Secondary syphilis has several symptoms. Patients frequently present with systemic symptoms that include fever, headache, anorexia, weight loss, sore throat, and myalgia. Our patient presented with both a fever and a sore throat. The most characteristic finding in secondary syphilis is that of a diffuse, papular rash that usually covers the torso, extremities, palms, and soles. The lesions are generally 0.5 to 2 cm in diameter with a moderate degree of peripheral (collarette) scale specifically notable on the palms and soles (see Figure 2). Other dermatologic signs include mucosal lesions, condylomata lata, alopecia, and generalized lymphadenopathy (4). Secondary syphilis in patients with concurrent HIV may present with a broad spectrum of cutaneous morphologies, which include papulosquamous, lenticular, annular, and pustular lesions and those resembling eczema, leprosy, and mycosis fungoides (5). In patients with advanced HIV, secondary syphilis may present as malignant secondary syphilis. This is characterized by severe ulcerating lesions and gummatous infiltration of mouth, eye, subcutaneous tissue, bone, joints, and cerebrospinal system (1). Thus, one should be careful to note that secondary syphilis is a disease that is more aggressive in HIV patients. Our patient did not present with any signs of malignant secondary syphilis. In this patient, the rash was diffuse, generalized, erythematous, and papular and covered the entire body, including genitals, palms, and soles (Figures 1 and 2). This unique combination of symptoms in the patient's history is what initially suggested secondary syphilis as a possible diagnosis.
Latent syphilis follows secondary syphilis and is a period of relatively few symptoms and a decreased chance of passing on the infection. As many as 25% of untreated patients in the latent stage will progress to tertiary syphilis, a stage characterized by cardiovascular and neurologic features as well as gummatous lesions (1).
Cardiovascular features of tertiary syphilis, such as coronary otitis, aortic regurgitation, and aortic aneurysm, are the most common of the three tertiary manifestations and develop anywhere from 10 to 30 years after initial infection (1). Previous cases have shown that aortitis may develop more rapidly in HIV-coinfected individuals (3). Gumma formation may begin as soon as a year after infection but is most likely to occur 15 years after the initial infection. Gummatous lesions may form in any organ and can lead to ulcers (1). Neurosyphilis occurring at the tertiary stage is known as late neurosyphilis, while neurosyphilis occurring at the earlier stages is known as early neurosyphilis. During early stages of syphilis, spirochetes infiltrate the central nervous system, resulting in early neurosyphilis which includes such symptoms as meningitis, stroke, seizure, myelopathy, brainstem abnormality, cranial nerve abnormalities, vestibular disease, and ocular disease. Late neurosyphilis primarily involves the brain and spinal cord parenchyma, resulting in dementia, tabes dorsalis, general paresis, sensory ataxia, and bowel or bladder dysfunction (1).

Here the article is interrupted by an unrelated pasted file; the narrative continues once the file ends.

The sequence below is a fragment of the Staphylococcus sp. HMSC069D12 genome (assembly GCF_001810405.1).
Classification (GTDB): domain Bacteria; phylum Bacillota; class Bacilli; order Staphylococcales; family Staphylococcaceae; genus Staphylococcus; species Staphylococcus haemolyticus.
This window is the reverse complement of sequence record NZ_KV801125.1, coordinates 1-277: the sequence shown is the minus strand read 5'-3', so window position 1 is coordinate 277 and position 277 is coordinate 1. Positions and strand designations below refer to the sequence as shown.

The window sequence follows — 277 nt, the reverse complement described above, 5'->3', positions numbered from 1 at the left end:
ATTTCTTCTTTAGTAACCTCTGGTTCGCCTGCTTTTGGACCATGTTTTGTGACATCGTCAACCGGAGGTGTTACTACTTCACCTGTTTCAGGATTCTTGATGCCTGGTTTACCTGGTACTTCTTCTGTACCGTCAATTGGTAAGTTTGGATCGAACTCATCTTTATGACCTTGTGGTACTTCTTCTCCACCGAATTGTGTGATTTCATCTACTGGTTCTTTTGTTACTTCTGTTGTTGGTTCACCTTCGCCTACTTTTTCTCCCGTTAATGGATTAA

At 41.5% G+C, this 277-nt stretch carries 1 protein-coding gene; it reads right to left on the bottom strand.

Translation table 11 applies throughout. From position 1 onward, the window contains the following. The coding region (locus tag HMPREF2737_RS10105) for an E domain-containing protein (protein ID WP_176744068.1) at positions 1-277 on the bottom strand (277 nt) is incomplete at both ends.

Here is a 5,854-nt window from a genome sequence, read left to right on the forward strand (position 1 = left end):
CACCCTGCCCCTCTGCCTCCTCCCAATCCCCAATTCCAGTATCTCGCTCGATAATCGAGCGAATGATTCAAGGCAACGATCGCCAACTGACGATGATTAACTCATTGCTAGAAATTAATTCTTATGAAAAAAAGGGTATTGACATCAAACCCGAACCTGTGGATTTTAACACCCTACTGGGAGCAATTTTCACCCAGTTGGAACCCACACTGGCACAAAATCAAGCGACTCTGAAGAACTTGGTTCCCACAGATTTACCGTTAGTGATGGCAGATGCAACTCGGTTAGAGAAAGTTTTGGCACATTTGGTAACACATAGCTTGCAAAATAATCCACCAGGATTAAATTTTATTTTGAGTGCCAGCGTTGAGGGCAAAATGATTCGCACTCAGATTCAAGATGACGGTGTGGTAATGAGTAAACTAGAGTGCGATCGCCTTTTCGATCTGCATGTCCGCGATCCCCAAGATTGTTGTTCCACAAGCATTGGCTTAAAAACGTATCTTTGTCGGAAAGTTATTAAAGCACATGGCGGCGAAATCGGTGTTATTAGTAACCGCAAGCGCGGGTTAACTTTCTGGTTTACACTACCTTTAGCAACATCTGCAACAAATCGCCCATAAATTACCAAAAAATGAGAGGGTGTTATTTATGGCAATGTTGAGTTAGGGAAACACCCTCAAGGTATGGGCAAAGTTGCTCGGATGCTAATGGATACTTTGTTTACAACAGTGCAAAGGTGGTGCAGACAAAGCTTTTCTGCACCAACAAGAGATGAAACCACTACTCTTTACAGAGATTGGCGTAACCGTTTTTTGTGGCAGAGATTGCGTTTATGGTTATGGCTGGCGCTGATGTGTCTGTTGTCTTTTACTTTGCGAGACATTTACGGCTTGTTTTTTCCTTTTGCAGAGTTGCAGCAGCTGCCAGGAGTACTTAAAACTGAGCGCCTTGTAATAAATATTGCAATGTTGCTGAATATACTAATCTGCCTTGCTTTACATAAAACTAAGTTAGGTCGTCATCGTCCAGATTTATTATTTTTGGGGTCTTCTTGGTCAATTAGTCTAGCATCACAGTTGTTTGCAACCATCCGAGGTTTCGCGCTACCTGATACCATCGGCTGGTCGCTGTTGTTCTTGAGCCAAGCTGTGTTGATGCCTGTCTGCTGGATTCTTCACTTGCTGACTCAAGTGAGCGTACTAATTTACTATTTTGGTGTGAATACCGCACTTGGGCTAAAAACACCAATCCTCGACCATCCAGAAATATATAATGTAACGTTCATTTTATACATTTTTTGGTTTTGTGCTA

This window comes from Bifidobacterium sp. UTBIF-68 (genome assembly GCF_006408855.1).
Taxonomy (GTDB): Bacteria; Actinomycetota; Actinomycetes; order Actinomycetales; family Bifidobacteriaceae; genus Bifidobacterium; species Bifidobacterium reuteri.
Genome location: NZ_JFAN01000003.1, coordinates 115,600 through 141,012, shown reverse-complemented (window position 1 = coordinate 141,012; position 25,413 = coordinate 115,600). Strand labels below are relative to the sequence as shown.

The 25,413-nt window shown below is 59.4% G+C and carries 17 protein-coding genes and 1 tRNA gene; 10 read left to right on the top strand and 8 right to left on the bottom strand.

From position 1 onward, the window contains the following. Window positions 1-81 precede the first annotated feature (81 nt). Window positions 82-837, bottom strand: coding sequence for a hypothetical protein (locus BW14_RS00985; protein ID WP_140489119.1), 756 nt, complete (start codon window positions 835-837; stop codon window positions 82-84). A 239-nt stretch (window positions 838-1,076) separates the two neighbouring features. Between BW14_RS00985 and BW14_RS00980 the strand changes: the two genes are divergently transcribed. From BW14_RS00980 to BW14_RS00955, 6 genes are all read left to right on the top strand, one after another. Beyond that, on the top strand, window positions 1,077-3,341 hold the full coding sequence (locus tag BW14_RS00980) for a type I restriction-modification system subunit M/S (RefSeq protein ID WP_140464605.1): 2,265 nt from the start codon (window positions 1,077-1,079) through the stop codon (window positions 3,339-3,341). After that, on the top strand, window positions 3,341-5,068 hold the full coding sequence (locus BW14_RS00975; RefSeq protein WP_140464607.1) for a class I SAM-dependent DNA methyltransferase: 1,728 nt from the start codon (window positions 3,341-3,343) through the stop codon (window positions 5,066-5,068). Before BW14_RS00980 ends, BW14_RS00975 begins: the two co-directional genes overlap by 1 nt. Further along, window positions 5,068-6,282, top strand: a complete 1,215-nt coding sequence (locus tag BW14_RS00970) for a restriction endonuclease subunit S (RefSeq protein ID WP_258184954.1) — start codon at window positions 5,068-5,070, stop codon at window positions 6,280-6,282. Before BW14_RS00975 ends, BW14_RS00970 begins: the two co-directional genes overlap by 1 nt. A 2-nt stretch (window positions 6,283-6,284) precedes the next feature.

In HIV-negative individuals, confirmatory diagnosis of secondary syphilis is possible through serologic testing; however, in individuals with untreated HIV, as in this case, serologic tests are more likely to be inaccurate. In such cases the serologic tests can be repeated at a later date and/or a skin biopsy can be performed (1). In this case, an ultimate diagnosis of syphilis could be arrived at when the patient tested positive on both a serologic test, rapid plasma reagin, and in the skin biopsy. Penicillin G, at a dose of 2.4 million units intravenously, is the recommended antibiotic in early syphilis. Treatment is followed by a reexamination at 6 and 12 months to ensure a reduction in nontreponemal antibody and thus to confirm a response to treatment. If no such reduction is seen, a follow-up course of benzathine penicillin is administered.
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Klausner JD. Syphilis increases HIV viral load and decreases CD4 cell counts in HIV-infected patients with new syphilis infections. AIDS 2004;18(15):2075-2079.
(3.) Narula T, Kamboj S, Martinez J, Engel LS. Co-infection: HIV and the great mimic syphilis. HIV Clin 2010;22(2):7-10.
(4.) Singh AE, Romanowski B. Syphilis: review with emphasis on clinical, epidemiologic, and some biologic features. Clin Microbiol Rev 1999;12(2):187-209.
(5.) Villasenor-Park J, Clark E, Ho J, English JC 3rd. Folliculotropic nonalopecic secondary syphilis. J Am Acad Dermatol 2011;65(3):686-687.
Shagun Dhaliwal, Mahir Patel, MD, and Alan Menter, MD
From the Texas A&M Health Science Center College of Medicine, Bryan, Texas (Dhaliwal), and the Division of Dermatology, Department of Internal Medicine, Baylor University Medical Center at Dallas (Patel, Menter).
Corresponding author: Alan Menter, MD, Division of Dermatology, Department of Internal Medicine, Baylor University Medical Center at Dallas, 3900 Junius Street, Suite 125, Dallas, Texas 75246 (e-mail: firstname.lastname@example.org).
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|Title Annotation:||Dermatology Report|
|Author:||Dhaliwal, Shagun; Patel, Mahir; Menter, Alan|
|Publication:||Baylor University Medical Center Proceedings|
|Date:||Jan 1, 2012|